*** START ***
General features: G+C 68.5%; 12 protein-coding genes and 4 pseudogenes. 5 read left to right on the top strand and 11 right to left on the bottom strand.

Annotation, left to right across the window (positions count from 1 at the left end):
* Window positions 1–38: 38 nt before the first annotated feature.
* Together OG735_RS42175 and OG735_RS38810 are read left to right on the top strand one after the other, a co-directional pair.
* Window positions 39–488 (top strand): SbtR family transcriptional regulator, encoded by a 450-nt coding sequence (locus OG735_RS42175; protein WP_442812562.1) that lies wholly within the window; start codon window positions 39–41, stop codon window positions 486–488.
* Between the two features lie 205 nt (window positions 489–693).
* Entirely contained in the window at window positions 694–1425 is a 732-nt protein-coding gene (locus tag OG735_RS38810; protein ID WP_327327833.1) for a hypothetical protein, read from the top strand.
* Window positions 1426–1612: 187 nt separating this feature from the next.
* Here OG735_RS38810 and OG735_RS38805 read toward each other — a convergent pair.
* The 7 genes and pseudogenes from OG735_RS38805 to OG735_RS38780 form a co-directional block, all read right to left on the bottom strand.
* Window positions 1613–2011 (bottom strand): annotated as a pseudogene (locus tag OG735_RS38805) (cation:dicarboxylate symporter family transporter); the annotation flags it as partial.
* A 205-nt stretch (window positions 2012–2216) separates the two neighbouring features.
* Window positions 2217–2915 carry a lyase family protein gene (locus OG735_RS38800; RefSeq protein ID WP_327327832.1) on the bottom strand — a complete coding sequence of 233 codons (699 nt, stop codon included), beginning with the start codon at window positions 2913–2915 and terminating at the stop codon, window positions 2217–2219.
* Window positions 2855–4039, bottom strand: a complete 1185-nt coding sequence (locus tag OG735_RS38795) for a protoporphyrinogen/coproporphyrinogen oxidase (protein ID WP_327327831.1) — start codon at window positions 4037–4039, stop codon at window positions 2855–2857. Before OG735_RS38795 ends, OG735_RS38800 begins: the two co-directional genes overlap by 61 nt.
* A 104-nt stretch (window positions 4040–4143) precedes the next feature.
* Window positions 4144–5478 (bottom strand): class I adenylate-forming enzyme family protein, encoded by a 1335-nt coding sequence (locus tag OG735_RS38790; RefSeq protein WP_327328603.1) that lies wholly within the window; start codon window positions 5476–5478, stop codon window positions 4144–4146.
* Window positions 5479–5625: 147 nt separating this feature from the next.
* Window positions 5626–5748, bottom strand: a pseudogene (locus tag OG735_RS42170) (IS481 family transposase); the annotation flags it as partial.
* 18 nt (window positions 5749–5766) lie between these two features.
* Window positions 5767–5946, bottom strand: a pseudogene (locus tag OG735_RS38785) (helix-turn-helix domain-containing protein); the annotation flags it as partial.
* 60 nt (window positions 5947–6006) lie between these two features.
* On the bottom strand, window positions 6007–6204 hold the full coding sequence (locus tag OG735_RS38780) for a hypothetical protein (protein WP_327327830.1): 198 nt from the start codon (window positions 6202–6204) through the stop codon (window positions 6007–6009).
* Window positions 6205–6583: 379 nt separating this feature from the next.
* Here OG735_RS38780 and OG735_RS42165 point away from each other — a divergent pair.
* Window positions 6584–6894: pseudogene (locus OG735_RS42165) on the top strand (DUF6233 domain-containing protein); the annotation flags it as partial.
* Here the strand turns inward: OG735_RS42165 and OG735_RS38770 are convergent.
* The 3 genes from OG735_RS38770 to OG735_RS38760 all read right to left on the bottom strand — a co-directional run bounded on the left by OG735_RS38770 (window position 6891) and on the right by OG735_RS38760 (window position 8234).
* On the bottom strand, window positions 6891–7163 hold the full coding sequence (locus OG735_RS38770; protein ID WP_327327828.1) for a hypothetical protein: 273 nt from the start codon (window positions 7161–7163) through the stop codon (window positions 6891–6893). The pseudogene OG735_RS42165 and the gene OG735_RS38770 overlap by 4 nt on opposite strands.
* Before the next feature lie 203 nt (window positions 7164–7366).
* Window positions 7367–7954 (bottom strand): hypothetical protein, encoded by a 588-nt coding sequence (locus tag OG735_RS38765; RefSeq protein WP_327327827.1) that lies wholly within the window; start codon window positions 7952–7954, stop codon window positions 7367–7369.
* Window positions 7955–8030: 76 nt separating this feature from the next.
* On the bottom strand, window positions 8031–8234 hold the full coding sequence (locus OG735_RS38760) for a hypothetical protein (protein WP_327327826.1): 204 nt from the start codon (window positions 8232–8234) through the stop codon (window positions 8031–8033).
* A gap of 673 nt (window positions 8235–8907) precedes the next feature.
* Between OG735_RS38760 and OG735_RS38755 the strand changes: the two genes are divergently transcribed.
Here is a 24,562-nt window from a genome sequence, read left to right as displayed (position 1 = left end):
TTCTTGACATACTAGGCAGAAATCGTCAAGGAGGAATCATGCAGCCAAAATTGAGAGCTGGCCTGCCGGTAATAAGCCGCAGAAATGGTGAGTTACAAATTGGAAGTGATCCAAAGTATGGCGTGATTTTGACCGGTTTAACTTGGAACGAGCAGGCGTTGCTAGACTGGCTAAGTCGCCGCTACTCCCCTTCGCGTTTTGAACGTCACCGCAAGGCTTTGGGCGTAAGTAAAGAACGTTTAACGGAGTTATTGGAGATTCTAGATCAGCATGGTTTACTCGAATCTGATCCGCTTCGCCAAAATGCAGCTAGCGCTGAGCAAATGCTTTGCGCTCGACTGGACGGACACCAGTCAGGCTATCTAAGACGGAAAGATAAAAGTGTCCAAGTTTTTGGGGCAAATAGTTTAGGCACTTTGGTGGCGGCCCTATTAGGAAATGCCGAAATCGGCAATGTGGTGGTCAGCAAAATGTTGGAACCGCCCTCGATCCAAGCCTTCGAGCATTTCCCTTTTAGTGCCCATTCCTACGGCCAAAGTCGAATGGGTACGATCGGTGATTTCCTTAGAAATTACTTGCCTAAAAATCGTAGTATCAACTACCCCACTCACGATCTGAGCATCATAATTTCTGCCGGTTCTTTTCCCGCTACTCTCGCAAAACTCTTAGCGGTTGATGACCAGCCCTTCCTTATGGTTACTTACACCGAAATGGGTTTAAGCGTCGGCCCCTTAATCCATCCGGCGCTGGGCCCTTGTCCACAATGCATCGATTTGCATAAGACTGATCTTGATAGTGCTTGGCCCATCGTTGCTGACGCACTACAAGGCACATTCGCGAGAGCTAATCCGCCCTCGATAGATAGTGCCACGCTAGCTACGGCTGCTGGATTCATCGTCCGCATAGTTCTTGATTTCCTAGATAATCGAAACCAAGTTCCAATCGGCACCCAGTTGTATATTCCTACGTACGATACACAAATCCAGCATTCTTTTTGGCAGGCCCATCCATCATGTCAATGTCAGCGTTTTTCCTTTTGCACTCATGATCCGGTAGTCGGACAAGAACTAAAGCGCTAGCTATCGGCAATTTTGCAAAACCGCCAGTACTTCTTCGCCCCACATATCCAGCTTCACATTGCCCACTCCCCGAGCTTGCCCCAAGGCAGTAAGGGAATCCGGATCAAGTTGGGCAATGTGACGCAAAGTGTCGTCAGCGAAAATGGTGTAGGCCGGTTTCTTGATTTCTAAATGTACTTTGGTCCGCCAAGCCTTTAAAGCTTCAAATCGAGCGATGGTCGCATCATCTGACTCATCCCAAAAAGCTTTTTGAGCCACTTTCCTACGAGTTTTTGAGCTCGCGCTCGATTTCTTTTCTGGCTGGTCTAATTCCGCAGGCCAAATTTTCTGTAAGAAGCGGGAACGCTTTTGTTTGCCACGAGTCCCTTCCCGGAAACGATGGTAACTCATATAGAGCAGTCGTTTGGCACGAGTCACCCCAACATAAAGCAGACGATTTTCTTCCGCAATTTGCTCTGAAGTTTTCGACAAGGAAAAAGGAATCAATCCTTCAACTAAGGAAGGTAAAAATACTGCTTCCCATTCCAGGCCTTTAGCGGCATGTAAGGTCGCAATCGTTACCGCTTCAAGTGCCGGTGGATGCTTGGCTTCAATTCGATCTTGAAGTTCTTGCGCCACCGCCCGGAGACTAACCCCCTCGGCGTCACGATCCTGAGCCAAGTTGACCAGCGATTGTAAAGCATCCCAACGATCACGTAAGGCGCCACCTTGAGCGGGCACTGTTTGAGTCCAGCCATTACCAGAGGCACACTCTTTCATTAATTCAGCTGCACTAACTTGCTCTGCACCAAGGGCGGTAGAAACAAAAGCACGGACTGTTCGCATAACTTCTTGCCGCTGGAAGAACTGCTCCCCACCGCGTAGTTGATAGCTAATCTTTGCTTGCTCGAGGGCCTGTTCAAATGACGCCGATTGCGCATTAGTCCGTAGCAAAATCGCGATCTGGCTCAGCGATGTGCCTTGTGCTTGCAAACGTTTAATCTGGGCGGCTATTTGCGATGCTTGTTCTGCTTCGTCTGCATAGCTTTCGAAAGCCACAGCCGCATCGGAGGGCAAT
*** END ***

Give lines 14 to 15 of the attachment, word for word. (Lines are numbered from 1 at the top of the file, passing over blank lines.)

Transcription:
* Window positions 2855–4039, bottom strand: a complete 1185-nt coding sequence (locus tag OG735_RS38795) for a protoporphyrinogen/coproporphyrinogen oxidase (protein ID WP_327327831.1) — start codon at window positions 4037–4039, stop codon at window positions 2855–2857. Before OG735_RS38795 ends, OG735_RS38800 begins: the two co-directional genes overlap by 61 nt.
* A 104-nt stretch (window positions 4040–4143) precedes the next feature.